Friday, October 7, 2011

Godfrey Bloom On UK Quantitative Easing

Great interview discussing the recent announcement out of the UK that they will be expanding their QE program. That's right, it is not only the Federal Reserve that is printing money and purchasing debt, it is happening around the world.
 

Parks And Demonstration

Thursday, October 6, 2011

Freddie Mac Brings Rates Under 4%

The interest rate on a 30 year mortgage just fell under 4% for the first time in history.  Truly incredible times we live in.

The government now issues all new mortgages, (or insures them) allowing lenders to lend an unlimited amount of tax payer money into the market for toxic mortgages.  This has the effect of pushing rates downward (higher demand) just as it did during 2000 - 2006 when loans were packaged as CDO's and sold off to Wall Street.

While the government is spending our future today by lending money to Americans to purchase homes they should not be buying, the Federal Reserve is now purchasing 30 year government bonds.  This action has brought the interest rate on a 30 year treasury bond under 3%, also closing in on record territory.

When bond rates fall, their principle value rises.  When bond rates rise, their principle value falls.  It is like a see-saw.

To compare the government and Fed's actions today, imagine if they stepped into the market to purchase worthless dot com stocks in the year 2000 (to try and push prices higher), or entered the residential real estate market in 2006 and began purchasing homes on your street at bubble prices to keep them artificially afloat.

It is no different.  When the interest rates on these bonds rise, the asset values will be destroyed.

In 2000 and 2006 the government and the Fed stepped in to bail out Wall Street when they were buying the assets at bubble prices, but who will bail out the government and the Fed when the assets they are purchasing today fall precipitously?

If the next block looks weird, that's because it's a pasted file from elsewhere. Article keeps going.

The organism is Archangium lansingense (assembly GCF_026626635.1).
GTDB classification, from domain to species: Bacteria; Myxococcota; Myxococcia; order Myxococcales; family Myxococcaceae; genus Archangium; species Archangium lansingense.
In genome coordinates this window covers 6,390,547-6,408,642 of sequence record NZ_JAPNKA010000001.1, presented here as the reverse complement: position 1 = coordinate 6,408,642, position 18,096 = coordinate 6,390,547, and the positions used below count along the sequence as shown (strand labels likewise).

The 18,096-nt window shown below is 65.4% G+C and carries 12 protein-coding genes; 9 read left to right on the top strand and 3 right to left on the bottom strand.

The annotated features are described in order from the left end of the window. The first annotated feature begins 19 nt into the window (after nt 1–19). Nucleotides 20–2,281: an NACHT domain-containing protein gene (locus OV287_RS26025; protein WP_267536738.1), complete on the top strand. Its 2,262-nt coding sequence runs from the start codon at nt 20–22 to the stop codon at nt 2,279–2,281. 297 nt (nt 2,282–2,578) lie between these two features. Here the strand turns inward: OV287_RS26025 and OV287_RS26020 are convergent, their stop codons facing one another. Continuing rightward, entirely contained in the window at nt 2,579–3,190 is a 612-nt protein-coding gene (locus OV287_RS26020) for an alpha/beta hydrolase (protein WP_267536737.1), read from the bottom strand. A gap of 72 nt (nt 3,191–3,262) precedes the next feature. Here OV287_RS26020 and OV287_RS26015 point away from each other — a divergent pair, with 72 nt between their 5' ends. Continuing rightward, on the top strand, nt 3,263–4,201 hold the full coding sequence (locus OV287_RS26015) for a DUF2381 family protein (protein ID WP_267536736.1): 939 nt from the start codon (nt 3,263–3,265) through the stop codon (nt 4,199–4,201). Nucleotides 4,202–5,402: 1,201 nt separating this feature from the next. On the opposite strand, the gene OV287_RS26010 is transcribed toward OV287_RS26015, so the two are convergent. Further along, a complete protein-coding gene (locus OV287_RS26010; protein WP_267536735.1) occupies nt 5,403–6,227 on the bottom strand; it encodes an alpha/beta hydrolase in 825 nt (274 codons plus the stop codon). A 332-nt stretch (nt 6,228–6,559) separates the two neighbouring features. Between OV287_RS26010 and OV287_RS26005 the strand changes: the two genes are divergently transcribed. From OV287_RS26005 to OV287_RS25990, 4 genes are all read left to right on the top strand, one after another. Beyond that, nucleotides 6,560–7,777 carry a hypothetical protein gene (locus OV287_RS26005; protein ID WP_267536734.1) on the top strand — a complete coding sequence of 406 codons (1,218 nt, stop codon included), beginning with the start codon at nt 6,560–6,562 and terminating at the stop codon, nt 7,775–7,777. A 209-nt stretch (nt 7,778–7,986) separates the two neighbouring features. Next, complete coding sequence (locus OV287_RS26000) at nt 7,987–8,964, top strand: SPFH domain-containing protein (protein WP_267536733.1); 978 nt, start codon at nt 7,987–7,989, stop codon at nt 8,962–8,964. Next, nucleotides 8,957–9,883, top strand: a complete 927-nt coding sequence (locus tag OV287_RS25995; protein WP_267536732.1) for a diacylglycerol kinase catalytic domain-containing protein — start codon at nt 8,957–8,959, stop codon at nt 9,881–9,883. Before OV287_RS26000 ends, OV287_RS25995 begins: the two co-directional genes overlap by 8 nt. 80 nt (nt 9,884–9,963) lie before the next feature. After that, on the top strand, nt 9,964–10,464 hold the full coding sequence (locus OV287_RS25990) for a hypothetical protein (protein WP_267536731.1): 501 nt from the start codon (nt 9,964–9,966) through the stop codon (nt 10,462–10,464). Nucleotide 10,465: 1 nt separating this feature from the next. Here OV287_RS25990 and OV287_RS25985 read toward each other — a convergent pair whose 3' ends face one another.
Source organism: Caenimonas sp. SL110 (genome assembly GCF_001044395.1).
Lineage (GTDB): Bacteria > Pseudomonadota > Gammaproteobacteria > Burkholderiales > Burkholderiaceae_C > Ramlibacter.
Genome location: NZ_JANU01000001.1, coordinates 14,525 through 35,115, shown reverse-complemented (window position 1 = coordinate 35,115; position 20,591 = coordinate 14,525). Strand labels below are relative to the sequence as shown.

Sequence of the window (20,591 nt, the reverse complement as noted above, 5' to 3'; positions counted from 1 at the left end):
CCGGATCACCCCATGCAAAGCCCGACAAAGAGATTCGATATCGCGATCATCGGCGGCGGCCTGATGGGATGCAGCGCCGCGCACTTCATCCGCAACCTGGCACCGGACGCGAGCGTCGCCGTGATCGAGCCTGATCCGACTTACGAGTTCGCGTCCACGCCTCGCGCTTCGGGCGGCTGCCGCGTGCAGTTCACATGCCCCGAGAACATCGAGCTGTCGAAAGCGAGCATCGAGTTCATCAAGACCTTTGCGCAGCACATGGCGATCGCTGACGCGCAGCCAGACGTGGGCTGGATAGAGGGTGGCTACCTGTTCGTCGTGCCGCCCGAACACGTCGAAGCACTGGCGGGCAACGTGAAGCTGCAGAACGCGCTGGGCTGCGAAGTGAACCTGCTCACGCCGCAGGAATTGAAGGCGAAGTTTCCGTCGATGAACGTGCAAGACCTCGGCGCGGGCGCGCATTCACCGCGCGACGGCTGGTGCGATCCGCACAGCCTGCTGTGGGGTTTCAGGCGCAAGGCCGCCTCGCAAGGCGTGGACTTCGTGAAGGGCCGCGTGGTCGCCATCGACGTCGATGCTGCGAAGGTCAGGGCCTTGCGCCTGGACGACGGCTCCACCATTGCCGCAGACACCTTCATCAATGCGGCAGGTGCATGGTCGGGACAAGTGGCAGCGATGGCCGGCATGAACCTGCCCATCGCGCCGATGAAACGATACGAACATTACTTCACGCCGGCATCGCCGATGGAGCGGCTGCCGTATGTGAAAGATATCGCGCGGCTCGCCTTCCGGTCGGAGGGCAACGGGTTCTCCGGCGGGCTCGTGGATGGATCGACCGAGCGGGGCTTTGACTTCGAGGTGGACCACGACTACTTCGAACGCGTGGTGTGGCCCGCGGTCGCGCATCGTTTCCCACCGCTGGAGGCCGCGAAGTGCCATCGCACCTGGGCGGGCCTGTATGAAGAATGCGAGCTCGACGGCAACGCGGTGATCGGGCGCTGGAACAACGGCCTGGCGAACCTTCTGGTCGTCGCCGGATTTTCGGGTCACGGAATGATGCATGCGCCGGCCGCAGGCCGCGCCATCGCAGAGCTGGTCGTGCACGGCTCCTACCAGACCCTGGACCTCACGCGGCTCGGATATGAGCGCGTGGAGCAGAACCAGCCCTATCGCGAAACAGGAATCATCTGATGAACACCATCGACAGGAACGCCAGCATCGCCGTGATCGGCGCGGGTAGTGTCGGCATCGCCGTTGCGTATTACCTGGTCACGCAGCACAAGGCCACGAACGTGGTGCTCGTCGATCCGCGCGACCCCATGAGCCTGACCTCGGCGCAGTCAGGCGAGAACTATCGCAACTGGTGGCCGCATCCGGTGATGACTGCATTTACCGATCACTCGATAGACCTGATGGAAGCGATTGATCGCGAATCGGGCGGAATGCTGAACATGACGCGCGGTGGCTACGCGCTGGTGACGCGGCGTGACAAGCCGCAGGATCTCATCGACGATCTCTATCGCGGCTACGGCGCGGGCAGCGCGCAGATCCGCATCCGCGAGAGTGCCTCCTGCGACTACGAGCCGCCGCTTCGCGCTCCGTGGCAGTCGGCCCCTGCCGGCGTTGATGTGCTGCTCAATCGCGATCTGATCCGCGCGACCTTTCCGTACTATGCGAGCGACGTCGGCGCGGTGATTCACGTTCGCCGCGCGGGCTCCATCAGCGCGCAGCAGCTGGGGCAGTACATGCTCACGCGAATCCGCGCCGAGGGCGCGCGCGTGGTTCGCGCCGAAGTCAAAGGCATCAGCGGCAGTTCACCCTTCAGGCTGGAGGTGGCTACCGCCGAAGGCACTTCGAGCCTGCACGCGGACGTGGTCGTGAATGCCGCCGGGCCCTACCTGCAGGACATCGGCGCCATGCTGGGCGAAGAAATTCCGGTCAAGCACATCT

Occupy Wall Street Movement Grows

I was in Target late last night at the check out line and I pulled out my Bank of America debit card to pay when the guy in line behind me said, "Oh, they're getting your $5 a month too, huh?"

The anger over Bank of America to charge $5 per month to use a debit card amazes me.  The large banks have stolen trillions of dollars from the American public both through direct tax payer payments and indirect funds from the Federal Reserve.

They have taken this money and used it to leverage up their trading accounts and pay out enormous annual bonuses to their upper management and traders.  Almost no money has moved back into the hands of the public in the form of mortgage, small business, or consumer loans. (Those now come from the government - meaning Americans through current and future taxes)   The money we handed to them sits on their balance sheet in the form of cash reserves.

I have discussed this on a regular basis for 3 full years, but Americans over this period for the most part could care less.  It is much more difficult to see the money stolen from them through taxes and printed currency than it is to see $5 removed from their account every month.

Things have been taken up a notch over the past month with the "Occupy Wall Street" movement.  The protesters recently made an appearance in my home town of Charlotte, and they have even spread out to cities like Seattle.

When we reach our real debt crisis, a large portion of the fabric that holds our society together is going to come unglued.  People cannot understand this unless they turn on the news and it is happening.  The very beginning of this process is now taking place.  The following is the visual confirmation that Americans need taking place on the streets across the country as we speak.

Wednesday, October 5, 2011

A Country Dependent On Government

Part of the reason I believe there will not be a change in course for government spending without a "Greek" like crisis is that Americans are now more dependent than ever on government support. 

With Governor Christie removing his name from the Presidential race there once again remains no candidate with the stomach to do what is best for the country long term over what gets them elected and higher in the polls short term.  (Other than Ron Paul who does not have a realistic chance of winning)

Released this afternoon:

Nearly half, 48.5%, of the population lived in a household that received some type of government benefit in the first quarter of 2010, according to Census data.

Kyle Bass On European Debt

Another great interview from one of my favorite people in the financial spectrum: Kyle Bass.  He made his name as one of the legendary short sellers of subprime debt a few years back.  I could sit and listen to him discuss the markets for hours.  Sorry, I know that sounds strange.